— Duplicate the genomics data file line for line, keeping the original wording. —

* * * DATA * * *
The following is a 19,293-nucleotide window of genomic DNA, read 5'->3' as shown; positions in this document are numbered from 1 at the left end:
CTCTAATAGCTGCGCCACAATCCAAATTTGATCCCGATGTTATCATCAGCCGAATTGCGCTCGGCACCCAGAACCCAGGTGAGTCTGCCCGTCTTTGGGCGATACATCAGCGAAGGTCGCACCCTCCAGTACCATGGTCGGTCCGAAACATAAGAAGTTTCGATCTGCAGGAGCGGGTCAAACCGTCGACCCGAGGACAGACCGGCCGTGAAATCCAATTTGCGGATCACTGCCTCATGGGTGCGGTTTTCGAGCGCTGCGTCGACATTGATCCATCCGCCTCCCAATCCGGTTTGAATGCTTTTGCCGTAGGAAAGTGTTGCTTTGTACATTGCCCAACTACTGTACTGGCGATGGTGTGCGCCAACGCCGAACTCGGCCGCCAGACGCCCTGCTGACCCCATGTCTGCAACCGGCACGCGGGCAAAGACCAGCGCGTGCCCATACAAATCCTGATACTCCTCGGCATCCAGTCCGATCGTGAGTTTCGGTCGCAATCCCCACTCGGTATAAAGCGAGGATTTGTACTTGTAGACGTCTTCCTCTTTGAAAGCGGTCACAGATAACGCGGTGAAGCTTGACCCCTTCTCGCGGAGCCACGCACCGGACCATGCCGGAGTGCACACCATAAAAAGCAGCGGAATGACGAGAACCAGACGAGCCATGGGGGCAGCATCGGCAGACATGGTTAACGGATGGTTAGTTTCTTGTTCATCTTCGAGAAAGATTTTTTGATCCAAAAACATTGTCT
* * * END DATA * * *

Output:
The following is a 19,293-nucleotide window of genomic DNA, read 5'->3' as shown; positions in this document are numbered from 1 at the left end:
CTCTAATAGCTGCGCCACAATCCAAATTTGATCCCGATGTTATCATCAGCCGAATTGCGCTCGGCACCCAGAACCCAGGTGAGTCTGCCCGTCTTTGGGCGATACATCAGCGAAGGTCGCACCCTCCAGTACCATGGTCGGTCCGAAACATAAGAAGTTTCGATCTGCAGGAGCGGGTCAAACCGTCGACCCGAGGACAGACCGGCCGTGAAATCCAATTTGCGGATCACTGCCTCATGGGTGCGGTTTTCGAGCGCTGCGTCGACATTGATCCATCCGCCTCCCAATCCGGTTTGAATGCTTTTGCCGTAGGAAAGTGTTGCTTTGTACATTGCCCAACTACTGTACTGGCGATGGTGTGCGCCAACGCCGAACTCGGCCGCCAGACGCCCTGCTGACCCCATGTCTGCAACCGGCACGCGGGCAAAGACCAGCGCGTGCCCATACAAATCCTGATACTCCTCGGCATCCAGTCCGATCGTGAGTTTCGGTCGCAATCCCCACTCGGTATAAAGCGAGGATTTGTACTTGTAGACGTCTTCCTCTTTGAAAGCGGTCACAGATAACGCGGTGAAGCTTGACCCCTTCTCGCGGAGCCACGCACCGGACCATGCCGGAGTGCACACCATAAAAAGCAGCGGAATGACGAGAACCAGACGAGCCATGGGGGCAGCATCGGCAGACATGGTTAACGGATGGTTAGTTTCTTGTTCATCTTCGAGAAAGATTTTTTGATCCAAAAACATTGTCT